Faces and Profiles of Utility
Portraits: Faces and Profiles of Utility is an ongoing collection of photographs of barns and corn cribs on the Iowa landscape begun in 2006.
Often, the subject matter of barns and cribs is portrayed as little more than a photographic cliché. Countless photographs merely interpret the structures in a provincial and subjectively popular “postcard and calendar” manner. The images become empty symbols signifying nothing more that sentimentality and nostalgia. Nothing is more depressing to me than to see an old barn falling down. I try to picture them differently to explore them as sculptures. I am interested in them as figure and ground as it relates to perception.
The approach I employ is to find a subject that can be depicted in a descriptive manner that includes a sense of the surrounding isolation of the object not yet abandoned. I welcome the nuance of lighting, of color, of texture and of isolation which feeds a perception. I include as much ground as can be balanced with figure to bring focus to the icon (2) upon the landscape.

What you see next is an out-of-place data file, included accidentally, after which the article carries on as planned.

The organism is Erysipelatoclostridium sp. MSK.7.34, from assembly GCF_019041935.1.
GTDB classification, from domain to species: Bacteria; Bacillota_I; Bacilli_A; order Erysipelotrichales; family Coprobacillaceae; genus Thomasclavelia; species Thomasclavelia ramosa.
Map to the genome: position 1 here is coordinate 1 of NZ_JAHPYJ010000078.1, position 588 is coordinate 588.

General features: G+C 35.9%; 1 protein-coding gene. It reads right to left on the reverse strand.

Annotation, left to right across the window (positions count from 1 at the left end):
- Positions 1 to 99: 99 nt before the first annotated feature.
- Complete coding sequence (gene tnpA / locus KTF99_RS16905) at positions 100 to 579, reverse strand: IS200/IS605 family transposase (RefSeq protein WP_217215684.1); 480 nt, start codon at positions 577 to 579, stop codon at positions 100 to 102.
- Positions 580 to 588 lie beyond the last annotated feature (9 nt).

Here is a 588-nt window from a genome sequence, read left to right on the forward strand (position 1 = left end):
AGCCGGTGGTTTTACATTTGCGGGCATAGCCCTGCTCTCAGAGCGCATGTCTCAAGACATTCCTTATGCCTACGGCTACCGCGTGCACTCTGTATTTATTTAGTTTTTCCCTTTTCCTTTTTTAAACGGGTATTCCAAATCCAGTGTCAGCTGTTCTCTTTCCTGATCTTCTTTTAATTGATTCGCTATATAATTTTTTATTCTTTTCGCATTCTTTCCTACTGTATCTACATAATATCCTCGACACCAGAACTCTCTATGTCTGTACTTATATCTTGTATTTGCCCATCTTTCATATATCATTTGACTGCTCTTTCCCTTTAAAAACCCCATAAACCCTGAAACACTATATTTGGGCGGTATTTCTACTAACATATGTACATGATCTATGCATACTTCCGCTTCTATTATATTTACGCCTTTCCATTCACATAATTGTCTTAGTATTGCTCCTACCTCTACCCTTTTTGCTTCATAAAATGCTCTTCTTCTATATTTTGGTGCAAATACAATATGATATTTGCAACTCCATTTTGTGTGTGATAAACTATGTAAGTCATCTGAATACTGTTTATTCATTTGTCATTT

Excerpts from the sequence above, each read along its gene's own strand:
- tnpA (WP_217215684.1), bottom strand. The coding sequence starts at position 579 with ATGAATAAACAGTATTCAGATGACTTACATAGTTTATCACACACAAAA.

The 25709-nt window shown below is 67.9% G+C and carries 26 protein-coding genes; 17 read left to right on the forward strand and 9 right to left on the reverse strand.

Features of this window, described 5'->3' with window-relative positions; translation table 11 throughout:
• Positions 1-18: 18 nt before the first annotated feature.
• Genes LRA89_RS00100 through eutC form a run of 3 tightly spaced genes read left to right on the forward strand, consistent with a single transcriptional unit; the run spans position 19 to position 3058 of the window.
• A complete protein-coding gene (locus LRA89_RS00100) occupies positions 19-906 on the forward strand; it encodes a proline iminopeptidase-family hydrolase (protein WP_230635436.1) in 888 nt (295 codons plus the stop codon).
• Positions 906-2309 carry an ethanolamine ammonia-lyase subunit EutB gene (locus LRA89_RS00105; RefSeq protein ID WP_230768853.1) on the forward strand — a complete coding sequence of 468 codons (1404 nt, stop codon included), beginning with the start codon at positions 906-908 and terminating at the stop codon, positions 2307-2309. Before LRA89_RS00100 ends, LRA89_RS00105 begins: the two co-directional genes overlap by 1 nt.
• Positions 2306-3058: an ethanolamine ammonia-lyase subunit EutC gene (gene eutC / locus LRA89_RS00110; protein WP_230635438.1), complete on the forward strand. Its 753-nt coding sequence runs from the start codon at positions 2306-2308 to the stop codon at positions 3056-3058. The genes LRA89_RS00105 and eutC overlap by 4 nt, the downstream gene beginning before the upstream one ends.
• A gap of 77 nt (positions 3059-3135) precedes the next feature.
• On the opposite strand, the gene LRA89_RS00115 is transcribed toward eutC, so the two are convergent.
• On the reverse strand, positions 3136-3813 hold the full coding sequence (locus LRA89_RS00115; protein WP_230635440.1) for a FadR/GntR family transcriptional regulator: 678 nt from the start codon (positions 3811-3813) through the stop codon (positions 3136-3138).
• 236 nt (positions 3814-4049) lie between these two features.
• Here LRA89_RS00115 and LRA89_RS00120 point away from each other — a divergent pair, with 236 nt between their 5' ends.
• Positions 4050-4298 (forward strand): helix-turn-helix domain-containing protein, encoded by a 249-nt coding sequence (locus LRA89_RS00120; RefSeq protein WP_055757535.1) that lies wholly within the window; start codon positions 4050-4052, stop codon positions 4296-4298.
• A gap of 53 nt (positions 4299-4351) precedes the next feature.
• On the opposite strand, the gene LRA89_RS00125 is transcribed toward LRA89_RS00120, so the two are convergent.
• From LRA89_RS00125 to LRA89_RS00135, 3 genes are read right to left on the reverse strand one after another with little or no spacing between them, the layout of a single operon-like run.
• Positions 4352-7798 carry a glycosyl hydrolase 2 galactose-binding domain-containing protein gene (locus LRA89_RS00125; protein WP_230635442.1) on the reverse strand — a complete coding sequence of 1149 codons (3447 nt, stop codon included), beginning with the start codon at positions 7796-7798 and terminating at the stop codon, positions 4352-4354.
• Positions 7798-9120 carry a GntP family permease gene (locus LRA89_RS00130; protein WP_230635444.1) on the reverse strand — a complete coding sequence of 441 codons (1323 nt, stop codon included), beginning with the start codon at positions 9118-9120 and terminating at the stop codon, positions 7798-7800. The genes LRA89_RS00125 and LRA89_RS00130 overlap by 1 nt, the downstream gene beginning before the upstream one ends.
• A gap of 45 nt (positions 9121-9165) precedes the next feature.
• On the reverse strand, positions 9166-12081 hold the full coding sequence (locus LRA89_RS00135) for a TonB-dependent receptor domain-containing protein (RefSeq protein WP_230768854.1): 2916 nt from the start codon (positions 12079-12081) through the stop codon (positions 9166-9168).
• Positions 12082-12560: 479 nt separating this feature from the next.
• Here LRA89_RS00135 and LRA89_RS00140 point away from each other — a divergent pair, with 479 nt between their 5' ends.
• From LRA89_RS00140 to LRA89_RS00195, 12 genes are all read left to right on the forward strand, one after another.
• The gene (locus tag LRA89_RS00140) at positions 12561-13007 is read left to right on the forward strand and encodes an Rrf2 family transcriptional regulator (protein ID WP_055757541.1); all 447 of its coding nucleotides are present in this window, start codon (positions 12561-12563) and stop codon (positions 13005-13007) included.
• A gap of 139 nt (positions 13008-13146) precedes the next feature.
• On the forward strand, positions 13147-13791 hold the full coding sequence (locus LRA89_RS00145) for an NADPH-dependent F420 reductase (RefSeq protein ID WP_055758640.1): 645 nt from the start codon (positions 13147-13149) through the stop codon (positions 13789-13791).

By avoiding a quaint picturesque, my images seek to expand upon an objective depiction to present iconographic portraits. It is with this approach that I hope to portray something in addition to starkness and sadness. I have a certain in-bred affinity for these objects. They have become more than just buildings. I have an attachment to them. I feel defiance and see character expressed by simply standing strong. Like certain aspects of our cultural beliefs about the Midwestern farmer, I find the barns and cribs to be truly stoic figures in a changing cultural landscape.